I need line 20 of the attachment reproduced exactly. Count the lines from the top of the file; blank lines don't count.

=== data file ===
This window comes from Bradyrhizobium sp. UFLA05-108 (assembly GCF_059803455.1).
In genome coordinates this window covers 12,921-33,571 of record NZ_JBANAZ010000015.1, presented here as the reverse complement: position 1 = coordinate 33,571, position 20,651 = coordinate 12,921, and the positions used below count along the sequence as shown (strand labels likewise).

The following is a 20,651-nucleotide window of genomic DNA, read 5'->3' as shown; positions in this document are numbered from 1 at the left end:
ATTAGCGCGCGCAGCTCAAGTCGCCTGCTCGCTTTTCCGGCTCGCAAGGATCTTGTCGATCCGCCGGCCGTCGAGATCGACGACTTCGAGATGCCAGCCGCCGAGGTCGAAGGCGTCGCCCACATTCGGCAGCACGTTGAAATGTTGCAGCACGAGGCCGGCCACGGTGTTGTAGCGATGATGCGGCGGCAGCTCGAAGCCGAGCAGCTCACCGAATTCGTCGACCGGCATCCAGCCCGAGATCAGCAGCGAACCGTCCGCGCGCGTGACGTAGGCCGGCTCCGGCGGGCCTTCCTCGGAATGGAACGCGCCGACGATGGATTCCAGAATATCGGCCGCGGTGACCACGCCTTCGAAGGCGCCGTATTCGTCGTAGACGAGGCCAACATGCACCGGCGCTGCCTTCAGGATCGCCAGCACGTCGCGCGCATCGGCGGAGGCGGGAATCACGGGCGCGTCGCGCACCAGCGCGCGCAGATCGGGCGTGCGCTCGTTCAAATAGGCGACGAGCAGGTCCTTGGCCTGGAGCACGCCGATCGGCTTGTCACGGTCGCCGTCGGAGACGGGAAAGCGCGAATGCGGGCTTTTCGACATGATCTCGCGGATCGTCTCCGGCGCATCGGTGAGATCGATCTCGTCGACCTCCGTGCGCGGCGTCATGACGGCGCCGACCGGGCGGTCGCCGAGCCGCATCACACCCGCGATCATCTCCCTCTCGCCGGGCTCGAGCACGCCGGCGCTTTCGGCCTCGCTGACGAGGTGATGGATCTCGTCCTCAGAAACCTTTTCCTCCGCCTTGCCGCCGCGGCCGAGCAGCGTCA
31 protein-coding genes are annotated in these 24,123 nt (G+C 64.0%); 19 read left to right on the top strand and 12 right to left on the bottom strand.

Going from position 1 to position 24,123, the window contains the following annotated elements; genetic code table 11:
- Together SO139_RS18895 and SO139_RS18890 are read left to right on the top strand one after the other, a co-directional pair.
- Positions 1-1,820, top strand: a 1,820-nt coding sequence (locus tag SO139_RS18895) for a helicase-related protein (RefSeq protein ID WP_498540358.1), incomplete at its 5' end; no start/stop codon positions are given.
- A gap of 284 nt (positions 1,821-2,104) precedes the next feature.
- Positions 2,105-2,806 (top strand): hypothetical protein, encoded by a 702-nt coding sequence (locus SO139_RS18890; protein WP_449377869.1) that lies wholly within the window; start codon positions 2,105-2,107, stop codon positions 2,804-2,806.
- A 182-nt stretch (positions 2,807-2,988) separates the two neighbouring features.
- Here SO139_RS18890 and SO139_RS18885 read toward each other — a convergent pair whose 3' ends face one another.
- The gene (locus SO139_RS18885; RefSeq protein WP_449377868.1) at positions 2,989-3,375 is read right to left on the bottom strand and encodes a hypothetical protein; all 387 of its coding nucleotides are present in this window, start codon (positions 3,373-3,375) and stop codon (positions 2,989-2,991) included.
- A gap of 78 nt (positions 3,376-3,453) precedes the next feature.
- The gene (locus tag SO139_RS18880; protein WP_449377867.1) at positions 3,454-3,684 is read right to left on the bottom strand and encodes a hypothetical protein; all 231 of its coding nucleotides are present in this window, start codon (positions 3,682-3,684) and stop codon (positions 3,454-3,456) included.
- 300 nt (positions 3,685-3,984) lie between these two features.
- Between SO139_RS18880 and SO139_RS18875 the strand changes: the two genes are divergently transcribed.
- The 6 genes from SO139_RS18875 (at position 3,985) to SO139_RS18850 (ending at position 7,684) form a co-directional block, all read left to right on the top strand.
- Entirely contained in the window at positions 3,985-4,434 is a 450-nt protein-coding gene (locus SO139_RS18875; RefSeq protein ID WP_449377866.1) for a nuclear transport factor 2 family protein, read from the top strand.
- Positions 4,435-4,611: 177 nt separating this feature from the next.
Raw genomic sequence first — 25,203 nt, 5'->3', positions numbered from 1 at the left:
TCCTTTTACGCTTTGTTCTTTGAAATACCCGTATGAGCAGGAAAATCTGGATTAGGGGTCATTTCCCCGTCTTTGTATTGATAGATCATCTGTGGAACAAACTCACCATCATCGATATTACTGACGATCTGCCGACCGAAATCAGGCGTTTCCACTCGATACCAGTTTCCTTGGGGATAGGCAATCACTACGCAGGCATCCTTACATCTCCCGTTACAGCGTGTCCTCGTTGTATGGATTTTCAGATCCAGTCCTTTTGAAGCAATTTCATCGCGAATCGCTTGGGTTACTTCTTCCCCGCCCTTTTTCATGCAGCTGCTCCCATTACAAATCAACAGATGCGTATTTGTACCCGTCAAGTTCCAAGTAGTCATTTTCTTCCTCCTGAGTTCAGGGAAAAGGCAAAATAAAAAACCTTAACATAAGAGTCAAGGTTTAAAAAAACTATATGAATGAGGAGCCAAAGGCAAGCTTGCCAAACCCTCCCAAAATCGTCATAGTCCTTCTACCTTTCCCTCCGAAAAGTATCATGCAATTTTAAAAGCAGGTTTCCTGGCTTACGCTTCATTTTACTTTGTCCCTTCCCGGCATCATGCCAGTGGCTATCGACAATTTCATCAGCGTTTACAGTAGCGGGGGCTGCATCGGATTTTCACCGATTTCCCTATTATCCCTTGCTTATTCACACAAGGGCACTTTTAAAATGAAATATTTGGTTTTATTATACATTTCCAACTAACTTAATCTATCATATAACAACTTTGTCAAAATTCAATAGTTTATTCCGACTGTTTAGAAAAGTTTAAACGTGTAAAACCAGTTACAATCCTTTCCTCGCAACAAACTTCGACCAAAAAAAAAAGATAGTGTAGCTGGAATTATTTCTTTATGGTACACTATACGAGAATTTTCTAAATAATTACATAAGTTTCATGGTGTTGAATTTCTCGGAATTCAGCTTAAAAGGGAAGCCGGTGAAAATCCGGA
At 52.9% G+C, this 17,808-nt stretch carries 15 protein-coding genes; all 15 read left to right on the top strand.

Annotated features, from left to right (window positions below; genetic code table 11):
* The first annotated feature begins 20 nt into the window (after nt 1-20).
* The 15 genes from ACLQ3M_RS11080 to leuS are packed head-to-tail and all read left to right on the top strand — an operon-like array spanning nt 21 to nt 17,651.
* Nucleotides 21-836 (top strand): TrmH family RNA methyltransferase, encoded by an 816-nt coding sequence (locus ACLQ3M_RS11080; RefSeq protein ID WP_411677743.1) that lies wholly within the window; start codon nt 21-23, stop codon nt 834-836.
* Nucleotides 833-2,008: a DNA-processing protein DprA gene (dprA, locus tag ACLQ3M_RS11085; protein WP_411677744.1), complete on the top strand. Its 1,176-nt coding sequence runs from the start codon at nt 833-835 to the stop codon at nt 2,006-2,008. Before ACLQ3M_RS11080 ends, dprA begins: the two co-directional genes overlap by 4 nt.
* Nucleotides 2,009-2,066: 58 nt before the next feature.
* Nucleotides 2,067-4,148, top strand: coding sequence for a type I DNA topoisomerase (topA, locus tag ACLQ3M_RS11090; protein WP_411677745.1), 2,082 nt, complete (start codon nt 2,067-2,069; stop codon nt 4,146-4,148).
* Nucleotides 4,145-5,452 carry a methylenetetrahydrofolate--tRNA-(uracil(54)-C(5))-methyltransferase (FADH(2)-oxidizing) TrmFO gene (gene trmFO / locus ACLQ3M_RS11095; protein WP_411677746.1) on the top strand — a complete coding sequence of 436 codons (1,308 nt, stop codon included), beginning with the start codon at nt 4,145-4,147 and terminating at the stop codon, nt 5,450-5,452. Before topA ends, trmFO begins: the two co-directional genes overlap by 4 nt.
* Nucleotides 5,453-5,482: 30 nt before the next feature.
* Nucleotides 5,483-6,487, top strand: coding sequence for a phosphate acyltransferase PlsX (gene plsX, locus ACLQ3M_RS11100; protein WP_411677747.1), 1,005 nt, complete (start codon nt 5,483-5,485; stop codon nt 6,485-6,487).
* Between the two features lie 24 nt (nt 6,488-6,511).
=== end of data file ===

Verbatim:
- Positions 4,435-4,611: 177 nt separating this feature from the next.